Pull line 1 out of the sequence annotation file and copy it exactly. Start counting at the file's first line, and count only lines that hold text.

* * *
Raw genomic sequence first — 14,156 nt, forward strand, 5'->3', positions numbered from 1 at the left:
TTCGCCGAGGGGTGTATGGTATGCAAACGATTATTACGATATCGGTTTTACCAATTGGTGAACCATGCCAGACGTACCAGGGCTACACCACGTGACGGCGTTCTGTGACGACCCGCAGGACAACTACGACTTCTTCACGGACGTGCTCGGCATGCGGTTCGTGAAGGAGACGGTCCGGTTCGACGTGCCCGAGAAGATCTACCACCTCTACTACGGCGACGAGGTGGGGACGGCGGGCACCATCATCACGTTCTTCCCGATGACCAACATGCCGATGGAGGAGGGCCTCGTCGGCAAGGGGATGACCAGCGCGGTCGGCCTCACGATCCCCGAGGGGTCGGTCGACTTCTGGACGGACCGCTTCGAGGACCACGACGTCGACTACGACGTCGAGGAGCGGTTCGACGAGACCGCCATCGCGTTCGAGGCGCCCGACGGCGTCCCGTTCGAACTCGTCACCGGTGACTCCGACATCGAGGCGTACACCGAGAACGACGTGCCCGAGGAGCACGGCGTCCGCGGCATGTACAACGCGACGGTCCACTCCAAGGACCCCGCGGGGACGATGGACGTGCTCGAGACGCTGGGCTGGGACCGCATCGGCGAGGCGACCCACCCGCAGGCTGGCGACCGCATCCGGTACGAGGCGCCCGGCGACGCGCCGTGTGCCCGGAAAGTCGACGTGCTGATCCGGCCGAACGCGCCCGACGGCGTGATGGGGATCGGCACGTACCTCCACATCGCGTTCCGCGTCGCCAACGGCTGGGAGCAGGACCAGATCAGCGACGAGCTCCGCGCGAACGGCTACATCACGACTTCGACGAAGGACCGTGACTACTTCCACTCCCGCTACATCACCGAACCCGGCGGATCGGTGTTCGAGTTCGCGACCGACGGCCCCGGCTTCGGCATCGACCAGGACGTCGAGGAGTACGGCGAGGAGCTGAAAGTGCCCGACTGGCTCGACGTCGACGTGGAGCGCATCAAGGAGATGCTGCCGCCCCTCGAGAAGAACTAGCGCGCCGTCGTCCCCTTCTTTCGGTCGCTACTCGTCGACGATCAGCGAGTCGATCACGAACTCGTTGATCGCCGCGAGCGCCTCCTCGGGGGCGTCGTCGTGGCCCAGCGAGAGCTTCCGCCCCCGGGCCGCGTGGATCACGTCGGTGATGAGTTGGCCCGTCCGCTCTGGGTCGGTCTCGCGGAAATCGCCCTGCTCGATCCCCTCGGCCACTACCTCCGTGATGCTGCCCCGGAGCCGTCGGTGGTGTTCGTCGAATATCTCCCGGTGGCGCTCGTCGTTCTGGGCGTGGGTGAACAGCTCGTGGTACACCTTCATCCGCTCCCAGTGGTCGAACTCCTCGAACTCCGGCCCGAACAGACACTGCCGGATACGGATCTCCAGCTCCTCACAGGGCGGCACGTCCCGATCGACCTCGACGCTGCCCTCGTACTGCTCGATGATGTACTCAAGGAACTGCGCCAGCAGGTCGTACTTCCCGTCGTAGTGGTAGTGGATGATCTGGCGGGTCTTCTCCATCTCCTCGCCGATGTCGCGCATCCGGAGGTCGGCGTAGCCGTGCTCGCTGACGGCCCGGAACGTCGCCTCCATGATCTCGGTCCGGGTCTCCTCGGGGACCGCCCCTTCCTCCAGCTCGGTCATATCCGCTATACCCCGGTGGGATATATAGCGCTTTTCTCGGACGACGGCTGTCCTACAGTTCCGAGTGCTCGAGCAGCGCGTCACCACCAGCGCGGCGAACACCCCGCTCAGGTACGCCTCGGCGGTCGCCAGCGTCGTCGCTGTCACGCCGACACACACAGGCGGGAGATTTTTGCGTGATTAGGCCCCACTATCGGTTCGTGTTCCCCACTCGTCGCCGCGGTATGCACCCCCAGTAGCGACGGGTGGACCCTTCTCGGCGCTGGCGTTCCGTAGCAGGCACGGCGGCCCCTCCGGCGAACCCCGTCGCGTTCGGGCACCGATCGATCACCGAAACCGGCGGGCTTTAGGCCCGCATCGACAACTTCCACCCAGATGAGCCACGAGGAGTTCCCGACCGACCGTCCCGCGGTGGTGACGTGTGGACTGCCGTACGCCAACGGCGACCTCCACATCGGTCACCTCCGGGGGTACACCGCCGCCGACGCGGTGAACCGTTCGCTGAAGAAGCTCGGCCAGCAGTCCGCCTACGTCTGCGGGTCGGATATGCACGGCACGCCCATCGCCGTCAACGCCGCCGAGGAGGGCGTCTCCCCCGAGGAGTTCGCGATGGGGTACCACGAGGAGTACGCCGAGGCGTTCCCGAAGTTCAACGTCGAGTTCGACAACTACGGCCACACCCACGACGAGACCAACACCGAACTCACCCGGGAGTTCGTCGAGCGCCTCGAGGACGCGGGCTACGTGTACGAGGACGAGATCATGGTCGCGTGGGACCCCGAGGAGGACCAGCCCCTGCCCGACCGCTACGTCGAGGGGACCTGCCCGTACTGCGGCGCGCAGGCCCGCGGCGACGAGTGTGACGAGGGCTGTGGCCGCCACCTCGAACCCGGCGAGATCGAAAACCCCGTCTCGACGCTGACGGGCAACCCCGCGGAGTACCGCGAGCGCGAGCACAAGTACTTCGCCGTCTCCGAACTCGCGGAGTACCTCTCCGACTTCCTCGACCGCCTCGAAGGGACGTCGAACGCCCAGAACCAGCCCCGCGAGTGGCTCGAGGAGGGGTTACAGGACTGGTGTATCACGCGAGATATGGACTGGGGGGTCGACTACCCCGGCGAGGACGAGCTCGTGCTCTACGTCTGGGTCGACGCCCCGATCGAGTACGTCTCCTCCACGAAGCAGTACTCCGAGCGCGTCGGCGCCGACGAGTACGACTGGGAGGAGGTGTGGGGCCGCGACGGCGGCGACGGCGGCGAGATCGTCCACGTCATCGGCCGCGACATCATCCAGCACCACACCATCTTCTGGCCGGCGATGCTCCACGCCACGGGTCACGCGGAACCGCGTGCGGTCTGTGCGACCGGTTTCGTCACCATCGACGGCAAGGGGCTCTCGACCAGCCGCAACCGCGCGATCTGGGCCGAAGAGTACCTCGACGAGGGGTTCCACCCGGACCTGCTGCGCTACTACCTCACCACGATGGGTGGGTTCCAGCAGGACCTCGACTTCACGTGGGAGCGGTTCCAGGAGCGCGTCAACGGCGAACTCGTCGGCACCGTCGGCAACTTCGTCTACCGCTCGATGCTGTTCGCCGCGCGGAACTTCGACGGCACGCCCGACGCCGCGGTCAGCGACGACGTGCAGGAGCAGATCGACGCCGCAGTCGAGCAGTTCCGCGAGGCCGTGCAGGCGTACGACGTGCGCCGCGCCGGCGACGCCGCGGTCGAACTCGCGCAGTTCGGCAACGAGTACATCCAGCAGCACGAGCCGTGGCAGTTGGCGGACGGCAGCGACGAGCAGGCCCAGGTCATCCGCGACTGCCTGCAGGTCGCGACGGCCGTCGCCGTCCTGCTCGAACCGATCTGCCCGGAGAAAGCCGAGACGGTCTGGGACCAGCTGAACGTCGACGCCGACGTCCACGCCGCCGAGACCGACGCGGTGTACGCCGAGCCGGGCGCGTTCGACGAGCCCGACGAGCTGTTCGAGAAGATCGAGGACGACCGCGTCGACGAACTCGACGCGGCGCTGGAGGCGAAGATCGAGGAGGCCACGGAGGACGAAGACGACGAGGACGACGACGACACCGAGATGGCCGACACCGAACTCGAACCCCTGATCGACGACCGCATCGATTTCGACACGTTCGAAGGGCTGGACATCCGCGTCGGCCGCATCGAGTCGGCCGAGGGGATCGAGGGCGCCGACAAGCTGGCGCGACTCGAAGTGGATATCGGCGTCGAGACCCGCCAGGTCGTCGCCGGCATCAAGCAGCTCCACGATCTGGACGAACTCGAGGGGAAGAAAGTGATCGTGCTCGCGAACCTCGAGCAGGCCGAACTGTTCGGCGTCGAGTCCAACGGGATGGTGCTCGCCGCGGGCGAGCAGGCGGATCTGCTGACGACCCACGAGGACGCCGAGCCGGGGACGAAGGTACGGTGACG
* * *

Raw genomic sequence first — 14,156 nt, forward strand, 5'->3', positions numbered from 1 at the left: